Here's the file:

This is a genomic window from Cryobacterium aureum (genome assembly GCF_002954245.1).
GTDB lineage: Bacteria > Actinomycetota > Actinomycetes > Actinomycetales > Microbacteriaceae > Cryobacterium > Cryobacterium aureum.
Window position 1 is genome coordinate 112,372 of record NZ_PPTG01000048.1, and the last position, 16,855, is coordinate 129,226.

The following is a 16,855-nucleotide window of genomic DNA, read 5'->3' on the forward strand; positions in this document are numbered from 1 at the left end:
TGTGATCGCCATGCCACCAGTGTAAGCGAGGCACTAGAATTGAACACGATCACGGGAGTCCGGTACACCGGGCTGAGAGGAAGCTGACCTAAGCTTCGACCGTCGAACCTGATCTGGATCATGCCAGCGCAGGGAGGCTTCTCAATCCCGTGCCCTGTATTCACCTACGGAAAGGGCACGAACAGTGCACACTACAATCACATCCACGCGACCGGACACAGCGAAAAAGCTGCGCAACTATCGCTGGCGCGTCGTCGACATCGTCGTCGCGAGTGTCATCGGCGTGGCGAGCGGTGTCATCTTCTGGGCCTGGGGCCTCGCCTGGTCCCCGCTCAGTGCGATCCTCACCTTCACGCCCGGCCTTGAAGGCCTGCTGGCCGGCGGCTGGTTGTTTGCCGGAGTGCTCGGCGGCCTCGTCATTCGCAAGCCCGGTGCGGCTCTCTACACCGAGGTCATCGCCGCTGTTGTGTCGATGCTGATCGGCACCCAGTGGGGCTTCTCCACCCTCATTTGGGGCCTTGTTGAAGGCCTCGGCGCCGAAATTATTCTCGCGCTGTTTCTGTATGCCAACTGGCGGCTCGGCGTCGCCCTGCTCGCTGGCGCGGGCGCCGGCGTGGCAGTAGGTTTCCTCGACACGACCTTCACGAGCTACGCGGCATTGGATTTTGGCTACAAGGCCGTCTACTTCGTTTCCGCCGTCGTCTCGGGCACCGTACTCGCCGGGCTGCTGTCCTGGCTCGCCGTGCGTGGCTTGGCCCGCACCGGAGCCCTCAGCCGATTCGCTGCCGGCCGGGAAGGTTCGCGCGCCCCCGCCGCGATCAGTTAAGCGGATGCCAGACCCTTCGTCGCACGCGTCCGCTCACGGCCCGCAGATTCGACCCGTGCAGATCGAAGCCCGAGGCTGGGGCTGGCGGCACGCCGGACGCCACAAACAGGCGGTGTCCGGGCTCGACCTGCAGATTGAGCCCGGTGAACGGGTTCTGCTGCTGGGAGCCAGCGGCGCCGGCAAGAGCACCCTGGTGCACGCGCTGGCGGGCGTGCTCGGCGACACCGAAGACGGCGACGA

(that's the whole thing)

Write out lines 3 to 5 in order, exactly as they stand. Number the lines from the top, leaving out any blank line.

Window position 1 is genome coordinate 112,372 of record NZ_PPTG01000048.1, and the last position, 16,855, is coordinate 129,226.

The following is a 16,855-nucleotide window of genomic DNA, read 5'->3' on the forward strand; positions in this document are numbered from 1 at the left end:
TGTGATCGCCATGCCACCAGTGTAAGCGAGGCACTAGAATTGAACACGATCACGGGAGTCCGGTACACCGGGCTGAGAGGAAGCTGACCTAAGCTTCGACCGTCGAACCTGATCTGGATCATGCCAGCGCAGGGAGGCTTCTCAATCCCGTGCCCTGTATTCACCTACGGAAAGGGCACGAACAGTGCACACTACAATCACATCCACGCGACCGGACACAGCGAAAAAGCTGCGCAACTATCGCTGGCGCGTCGTCGACATCGTCGTCGCGAGTGTCATCGGCGTGGCGAGCGGTGTCATCTTCTGGGCCTGGGGCCTCGCCTGGTCCCCGCTCAGTGCGATCCTCACCTTCACGCCCGGCCTTGAAGGCCTGCTGGCCGGCGGCTGGTTGTTTGCCGGAGTGCTCGGCGGCCTCGTCATTCGCAAGCCCGGTGCGGCTCTCTACACCGAGGTCATCGCCGCTGTTGTGTCGATGCTGATCGGCACCCAGTGGGGCTTCTCCACCCTCATTTGGGGCCTTGTTGAAGGCCTCGGCGCCGAAATTATTCTCGCGCTGTTTCTGTATGCCAACTGGCGGCTCGGCGTCGCCCTGCTCGCTGGCGCGGGCGCCGGCGTGGCAGTAGGTTTCCTCGACACGACCTTCACGAGCTACGCGGCATTGGATTTTGGCTACAAGGCCGTCTACTTCGTTTCCGCCGTCGTCTCGGGCACCGTACTCGCCGGGCTGCTGTCCTGGCTCGCCGTGCGTGGCTTGGCCCGCACCGGAGCCCTCAGCCGATTCGCTGCCGGCCGGGAAGGTTCGCGCGCCCCCGCCGCGATCAGTTAAGCGGATGCCAGACCCTTCGTCGCACGCGTCCGCTCACGGCCCGCAGATTCGACCCGTGCAGATCGAAGCCCGAGGCTGGGGCTGGCGGCACGCCGGACGCCACAAACAGGCGGTGTCCGGGCTCGACCTGCAGATTGAGCCCGGTGAACGGGTTCTGCTGCTGGGAGCCAGCGGCGCCGGCAAGAGCACCCTGGTGCACGCGCTGGCGGGCGTGCTCGGCGACACCGAAGACGGCGACGA